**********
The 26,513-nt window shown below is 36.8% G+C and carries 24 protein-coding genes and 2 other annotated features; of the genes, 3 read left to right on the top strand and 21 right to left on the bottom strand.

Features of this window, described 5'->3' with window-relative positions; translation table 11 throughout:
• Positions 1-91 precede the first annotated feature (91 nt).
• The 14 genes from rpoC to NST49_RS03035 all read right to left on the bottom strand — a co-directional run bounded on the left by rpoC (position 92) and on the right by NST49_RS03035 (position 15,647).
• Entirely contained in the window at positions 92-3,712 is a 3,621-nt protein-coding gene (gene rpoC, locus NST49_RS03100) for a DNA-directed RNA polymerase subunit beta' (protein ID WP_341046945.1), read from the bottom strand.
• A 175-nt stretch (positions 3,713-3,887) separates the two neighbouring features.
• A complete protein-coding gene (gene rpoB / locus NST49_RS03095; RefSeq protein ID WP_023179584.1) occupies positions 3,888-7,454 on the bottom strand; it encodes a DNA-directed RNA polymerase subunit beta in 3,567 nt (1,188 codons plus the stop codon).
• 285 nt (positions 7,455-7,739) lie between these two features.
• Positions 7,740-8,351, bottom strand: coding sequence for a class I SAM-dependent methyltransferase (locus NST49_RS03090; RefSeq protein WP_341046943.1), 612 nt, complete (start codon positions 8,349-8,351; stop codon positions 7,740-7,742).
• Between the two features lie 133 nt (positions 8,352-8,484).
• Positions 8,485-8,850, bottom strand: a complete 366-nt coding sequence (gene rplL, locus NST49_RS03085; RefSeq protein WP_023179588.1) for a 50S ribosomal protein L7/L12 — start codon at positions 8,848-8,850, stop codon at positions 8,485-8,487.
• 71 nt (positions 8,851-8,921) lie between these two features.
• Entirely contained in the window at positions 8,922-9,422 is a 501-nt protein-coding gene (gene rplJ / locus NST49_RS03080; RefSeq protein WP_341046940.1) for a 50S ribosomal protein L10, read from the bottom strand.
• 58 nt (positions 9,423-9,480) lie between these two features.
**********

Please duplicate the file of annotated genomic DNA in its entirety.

The 26,513-nt window shown below is 36.8% G+C and carries 24 protein-coding genes and 2 other annotated features; of the genes, 3 read left to right on the top strand and 21 right to left on the bottom strand.

Features of this window, described 5'->3' with window-relative positions; translation table 11 throughout:
• Positions 1-91 precede the first annotated feature (91 nt).
• The 14 genes from rpoC to NST49_RS03035 all read right to left on the bottom strand — a co-directional run bounded on the left by rpoC (position 92) and on the right by NST49_RS03035 (position 15,647).
• Entirely contained in the window at positions 92-3,712 is a 3,621-nt protein-coding gene (gene rpoC, locus NST49_RS03100) for a DNA-directed RNA polymerase subunit beta' (protein ID WP_341046945.1), read from the bottom strand.
• A 175-nt stretch (positions 3,713-3,887) separates the two neighbouring features.
• A complete protein-coding gene (gene rpoB / locus NST49_RS03095; RefSeq protein ID WP_023179584.1) occupies positions 3,888-7,454 on the bottom strand; it encodes a DNA-directed RNA polymerase subunit beta in 3,567 nt (1,188 codons plus the stop codon).
• 285 nt (positions 7,455-7,739) lie between these two features.
• Positions 7,740-8,351, bottom strand: coding sequence for a class I SAM-dependent methyltransferase (locus NST49_RS03090; RefSeq protein WP_341046943.1), 612 nt, complete (start codon positions 8,349-8,351; stop codon positions 7,740-7,742).
• Between the two features lie 133 nt (positions 8,352-8,484).
• Positions 8,485-8,850, bottom strand: a complete 366-nt coding sequence (gene rplL, locus NST49_RS03085; RefSeq protein WP_023179588.1) for a 50S ribosomal protein L7/L12 — start codon at positions 8,848-8,850, stop codon at positions 8,485-8,487.
• 71 nt (positions 8,851-8,921) lie between these two features.
• Entirely contained in the window at positions 8,922-9,422 is a 501-nt protein-coding gene (gene rplJ / locus NST49_RS03080; RefSeq protein WP_341046940.1) for a 50S ribosomal protein L10, read from the bottom strand.
• 58 nt (positions 9,423-9,480) lie between these two features.